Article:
I was lucky that I was a witness and not a defendant. Are we supposed to inform our clients not to be stupid?

Link to comment
Share on other sites

Steve,

The answer is YES;

Here is what I put in every report that does not have a floored attic:

"Client should only enter attics when necessary and care is needed when walking to prevent stepping thru ceiling. Walking on joists is difficult; if attic is to be used as storage, client should have contractor install plywood or boards (properly secured to joists) to help prevent injury."

I know some people may be turned off by some of the stuff I put into my report, but like you say, I don't wanna be the one sitting in the defendants chair.

Darren

www.aboutthehouseinspections.com

Link to comment
Share on other sites

Originally posted by Darren

Steve,

The answer is YES;

Here is what I put in every report that does not have a floored attic:

"Client should only enter attics when necessary and care is needed when walking to prevent stepping thru ceiling. Walking on joists is difficult; if attic is to be used as storage, client should have contractor install plywood or boards (properly secured to joists) to help prevent injury."

I know some people may be turned off by some of the stuff I put into my report, but like you say, I don't wanna be the one sitting in the defendants chair.

Darren

www.aboutthehouseinspections.com

Hi,

Around here, that would cause more problems than it would solve. People would probably read that as tacit approval to put a floor on the bottom chord of manufactured trusses and to use them for storage, when that's absolutely forbidden unless they are specifically designed for storage.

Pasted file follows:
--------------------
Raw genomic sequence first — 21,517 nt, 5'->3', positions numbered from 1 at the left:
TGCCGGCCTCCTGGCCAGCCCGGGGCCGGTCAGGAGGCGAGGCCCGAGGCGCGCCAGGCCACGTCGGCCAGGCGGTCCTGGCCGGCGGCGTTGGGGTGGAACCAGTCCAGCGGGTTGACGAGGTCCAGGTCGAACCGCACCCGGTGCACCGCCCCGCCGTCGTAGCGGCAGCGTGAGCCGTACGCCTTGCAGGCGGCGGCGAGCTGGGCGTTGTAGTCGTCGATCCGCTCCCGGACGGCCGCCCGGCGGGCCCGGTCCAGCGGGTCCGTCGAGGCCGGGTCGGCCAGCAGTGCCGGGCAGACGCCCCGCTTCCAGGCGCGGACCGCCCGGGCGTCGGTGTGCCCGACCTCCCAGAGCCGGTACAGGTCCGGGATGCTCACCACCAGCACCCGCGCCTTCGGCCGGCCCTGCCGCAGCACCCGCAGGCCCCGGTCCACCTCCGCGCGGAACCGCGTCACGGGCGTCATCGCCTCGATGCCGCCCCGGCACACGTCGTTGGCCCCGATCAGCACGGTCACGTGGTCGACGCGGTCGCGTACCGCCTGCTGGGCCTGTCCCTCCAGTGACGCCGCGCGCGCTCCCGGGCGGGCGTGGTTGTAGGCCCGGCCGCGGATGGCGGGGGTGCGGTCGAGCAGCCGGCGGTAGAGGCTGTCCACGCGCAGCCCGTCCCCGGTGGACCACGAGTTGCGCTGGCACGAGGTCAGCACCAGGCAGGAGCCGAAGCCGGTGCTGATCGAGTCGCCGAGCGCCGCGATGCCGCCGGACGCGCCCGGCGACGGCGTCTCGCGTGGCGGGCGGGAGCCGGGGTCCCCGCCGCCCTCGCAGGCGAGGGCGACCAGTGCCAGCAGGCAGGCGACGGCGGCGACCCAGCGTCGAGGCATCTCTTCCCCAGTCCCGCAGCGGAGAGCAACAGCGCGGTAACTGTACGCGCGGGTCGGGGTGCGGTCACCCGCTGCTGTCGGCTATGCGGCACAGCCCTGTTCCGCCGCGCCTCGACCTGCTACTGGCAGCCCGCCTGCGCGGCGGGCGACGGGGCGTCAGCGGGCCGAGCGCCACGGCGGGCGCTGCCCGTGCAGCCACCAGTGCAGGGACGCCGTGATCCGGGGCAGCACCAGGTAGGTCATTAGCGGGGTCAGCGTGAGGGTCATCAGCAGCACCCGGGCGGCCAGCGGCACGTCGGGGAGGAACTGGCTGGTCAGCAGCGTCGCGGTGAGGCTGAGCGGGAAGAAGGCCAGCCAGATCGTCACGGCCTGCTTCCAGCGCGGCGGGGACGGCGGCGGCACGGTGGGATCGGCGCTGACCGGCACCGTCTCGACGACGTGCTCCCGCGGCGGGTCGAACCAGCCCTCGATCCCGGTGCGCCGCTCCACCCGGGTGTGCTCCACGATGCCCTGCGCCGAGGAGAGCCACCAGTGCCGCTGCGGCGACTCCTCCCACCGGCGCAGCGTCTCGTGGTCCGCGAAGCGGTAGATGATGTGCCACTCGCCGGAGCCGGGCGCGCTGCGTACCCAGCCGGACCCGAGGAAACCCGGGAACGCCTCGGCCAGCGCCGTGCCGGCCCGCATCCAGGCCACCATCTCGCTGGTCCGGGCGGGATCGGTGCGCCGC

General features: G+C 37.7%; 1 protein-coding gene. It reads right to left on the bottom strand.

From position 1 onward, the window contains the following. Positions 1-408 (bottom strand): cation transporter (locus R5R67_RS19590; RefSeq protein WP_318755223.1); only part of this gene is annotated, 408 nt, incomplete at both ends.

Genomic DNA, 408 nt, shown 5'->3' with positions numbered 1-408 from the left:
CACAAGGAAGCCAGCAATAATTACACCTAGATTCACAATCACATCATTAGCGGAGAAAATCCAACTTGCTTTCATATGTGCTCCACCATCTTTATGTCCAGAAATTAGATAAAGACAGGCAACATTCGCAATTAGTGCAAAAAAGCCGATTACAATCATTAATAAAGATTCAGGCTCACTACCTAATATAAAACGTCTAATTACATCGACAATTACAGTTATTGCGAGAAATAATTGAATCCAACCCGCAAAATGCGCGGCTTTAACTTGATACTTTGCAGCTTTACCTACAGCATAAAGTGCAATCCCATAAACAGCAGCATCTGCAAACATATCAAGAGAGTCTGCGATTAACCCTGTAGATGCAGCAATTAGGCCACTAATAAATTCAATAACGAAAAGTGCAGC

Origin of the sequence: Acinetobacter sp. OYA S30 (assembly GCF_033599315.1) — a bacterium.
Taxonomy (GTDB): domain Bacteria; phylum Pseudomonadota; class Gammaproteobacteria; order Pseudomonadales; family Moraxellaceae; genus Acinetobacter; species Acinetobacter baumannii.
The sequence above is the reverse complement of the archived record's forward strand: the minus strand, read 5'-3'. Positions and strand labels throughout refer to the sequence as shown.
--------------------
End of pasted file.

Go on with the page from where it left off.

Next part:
I can tell you that I've written up many dozens of houses where that's been done and the gusset plates and lower chords of trusses were damaged.

OT - OF!!!

M.

Link to comment
Share on other sites

Around here, that would cause more problems than it would solve. People would probably read that as tacit approval to put a floor on the bottom chord of manufactured trusses and to use them for storage, when that's absolutely forbidden unless they are specifically designed for storage.

Interesting.

Hausdok, what then do you say about furnaces installed in attics on top of the decked bottom chords of the trusses. You even seen this in new construction. Well they are not actually directly on the bottom chords they usually build things up to clear the insulation.

Chris, Oregon

Link to comment
Share on other sites

Hi,

When you see those, are they placed out over the center of rooms or are they typically over hallways with interior walls relatively close together supporting that lower chord?

I'm not saying homeowners "can't" turn trusses into attic space, because 'can't' denotes the physical act of actually doing it. I'm saying they mustn't turn trusses into storage space, because they invariably place their "platforms" over the center of rooms and compress the insulation beneath. Some of those have so much stuff in them that you can walk into the room, glance up at the ceiling and see the drywall bowing under the pressure of the compressed insulation and the 2 by 4 truss chords sagging under the weight. That's why you won't find a truss manufacturer that approves it, unless the truss has been designed for it.